As a Capuchin friar who ministers among the homeless, I find it misleading to portray chaplains as people who work outside of organized religion (“The New Search for Meaning,” March 14). St. Francis of Assisi was loyal to the Catholic Church, warts and all; you could say he was a chaplain, embracing lepers and reconciling with Muslims. By bringing mercy and peace to others, he revitalized Western Christianity. Likewise, chaplains today invigorate faith by practicing mercy and awakening people’s religious imagination.
Brother Anthony Zuba
I retired as an Army chaplain after 30 years on active duty. I never read an article that so accurately captured the immediacy of the chaplaincy. No one ever seemed to know how to explain its dynamics; Jonathan Fitzgerald has done it in this article. He helps the reader appreciate nuance in religion, spirituality, and diversity, and the fact that the best chaplains can “create” a relationship and a sacred space in the matter of moments — usually born out of urgent need and suffering.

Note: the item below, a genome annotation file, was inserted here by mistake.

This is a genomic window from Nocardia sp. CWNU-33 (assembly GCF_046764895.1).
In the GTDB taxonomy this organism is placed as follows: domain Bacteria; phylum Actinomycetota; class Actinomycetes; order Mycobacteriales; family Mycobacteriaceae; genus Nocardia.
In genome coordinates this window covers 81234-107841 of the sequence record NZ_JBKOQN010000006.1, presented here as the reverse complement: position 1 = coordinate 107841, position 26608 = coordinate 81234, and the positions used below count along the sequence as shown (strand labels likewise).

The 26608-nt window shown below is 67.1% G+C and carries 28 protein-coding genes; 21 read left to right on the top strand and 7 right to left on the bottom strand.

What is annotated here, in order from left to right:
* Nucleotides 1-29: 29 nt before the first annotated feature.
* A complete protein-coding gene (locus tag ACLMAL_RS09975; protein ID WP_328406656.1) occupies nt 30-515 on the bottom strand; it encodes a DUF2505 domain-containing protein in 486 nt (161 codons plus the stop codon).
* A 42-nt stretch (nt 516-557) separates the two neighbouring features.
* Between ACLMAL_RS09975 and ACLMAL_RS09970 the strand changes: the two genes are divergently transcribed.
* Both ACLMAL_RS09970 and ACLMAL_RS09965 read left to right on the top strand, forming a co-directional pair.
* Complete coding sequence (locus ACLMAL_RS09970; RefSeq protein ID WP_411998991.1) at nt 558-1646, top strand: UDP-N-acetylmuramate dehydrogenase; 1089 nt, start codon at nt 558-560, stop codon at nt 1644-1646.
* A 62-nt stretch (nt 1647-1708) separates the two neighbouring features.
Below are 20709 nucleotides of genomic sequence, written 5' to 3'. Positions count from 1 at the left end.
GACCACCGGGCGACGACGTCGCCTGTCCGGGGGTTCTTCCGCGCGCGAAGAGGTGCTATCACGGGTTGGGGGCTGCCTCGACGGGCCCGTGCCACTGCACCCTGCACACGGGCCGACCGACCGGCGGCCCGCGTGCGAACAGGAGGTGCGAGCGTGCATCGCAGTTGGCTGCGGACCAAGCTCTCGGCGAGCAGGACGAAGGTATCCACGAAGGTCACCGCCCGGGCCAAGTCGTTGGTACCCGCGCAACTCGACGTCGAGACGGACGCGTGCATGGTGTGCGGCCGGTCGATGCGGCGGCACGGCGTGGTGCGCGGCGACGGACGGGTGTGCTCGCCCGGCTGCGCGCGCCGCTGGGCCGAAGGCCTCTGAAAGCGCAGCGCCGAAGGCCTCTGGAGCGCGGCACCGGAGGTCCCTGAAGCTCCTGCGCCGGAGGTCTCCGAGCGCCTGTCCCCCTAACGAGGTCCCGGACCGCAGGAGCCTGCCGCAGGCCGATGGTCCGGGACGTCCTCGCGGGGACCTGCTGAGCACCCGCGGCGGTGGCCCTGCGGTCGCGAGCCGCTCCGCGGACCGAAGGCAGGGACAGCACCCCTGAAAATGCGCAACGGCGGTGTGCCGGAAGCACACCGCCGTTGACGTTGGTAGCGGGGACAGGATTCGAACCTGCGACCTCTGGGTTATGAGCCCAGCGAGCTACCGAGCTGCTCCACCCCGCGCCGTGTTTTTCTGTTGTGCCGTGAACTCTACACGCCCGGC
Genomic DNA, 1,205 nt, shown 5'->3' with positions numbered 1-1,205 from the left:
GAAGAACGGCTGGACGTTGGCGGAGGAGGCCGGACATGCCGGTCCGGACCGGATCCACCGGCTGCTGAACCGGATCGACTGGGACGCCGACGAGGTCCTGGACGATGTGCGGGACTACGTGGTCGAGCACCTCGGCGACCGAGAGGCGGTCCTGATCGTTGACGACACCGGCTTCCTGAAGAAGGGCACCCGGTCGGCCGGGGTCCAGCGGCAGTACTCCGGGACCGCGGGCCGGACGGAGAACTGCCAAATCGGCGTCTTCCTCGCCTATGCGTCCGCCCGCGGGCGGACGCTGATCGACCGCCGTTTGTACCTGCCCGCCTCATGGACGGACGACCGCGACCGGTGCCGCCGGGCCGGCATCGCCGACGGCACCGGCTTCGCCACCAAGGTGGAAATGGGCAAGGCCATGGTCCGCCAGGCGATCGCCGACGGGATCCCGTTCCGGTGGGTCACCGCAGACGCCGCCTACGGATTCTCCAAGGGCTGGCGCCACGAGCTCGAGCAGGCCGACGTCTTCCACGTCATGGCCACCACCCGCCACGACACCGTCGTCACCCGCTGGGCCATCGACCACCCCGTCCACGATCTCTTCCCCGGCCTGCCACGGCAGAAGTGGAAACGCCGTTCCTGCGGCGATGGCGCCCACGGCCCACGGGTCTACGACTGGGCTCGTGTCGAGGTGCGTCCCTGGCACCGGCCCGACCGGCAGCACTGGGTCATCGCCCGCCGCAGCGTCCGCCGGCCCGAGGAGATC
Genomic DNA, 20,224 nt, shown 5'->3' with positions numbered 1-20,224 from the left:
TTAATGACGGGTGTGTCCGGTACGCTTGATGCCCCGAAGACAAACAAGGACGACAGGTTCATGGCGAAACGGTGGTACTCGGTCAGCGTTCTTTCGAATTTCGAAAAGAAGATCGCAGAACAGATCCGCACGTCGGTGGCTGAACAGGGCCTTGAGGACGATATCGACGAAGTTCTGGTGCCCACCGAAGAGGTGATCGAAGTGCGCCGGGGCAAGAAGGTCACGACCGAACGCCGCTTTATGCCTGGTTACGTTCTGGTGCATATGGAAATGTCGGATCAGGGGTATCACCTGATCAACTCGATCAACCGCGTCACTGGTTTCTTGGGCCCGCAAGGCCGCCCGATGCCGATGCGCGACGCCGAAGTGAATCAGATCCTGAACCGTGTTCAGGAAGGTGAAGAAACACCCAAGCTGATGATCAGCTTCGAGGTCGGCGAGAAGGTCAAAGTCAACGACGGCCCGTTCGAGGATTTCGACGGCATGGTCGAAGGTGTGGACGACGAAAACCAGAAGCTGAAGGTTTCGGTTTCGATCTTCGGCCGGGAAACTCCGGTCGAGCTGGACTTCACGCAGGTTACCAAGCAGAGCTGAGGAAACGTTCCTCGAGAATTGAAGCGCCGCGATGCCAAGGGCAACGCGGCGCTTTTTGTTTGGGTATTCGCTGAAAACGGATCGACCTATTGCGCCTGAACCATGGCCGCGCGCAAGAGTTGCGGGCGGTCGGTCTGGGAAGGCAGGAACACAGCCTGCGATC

Michael T. Lembke, retired chaplain (colonel), United States Army
Warwick, Rhode Island
I really connected with “A Big Predicament” (Miss Conduct, March 14). Given the one-year anniversary of the pandemic, I continue to have feelings of losing a year, experiencing the sameness of life (though I appreciate not being sick), and not knowing what the future will bring. Robin Abrahams’ comments are right on. She is realistic and pragmatic but also tells us we are in this “flotsam-filled sea,” and sometimes alone in it. We need to work on being comfortable with being alone, perhaps more than we were pre-pandemic. Life will change.
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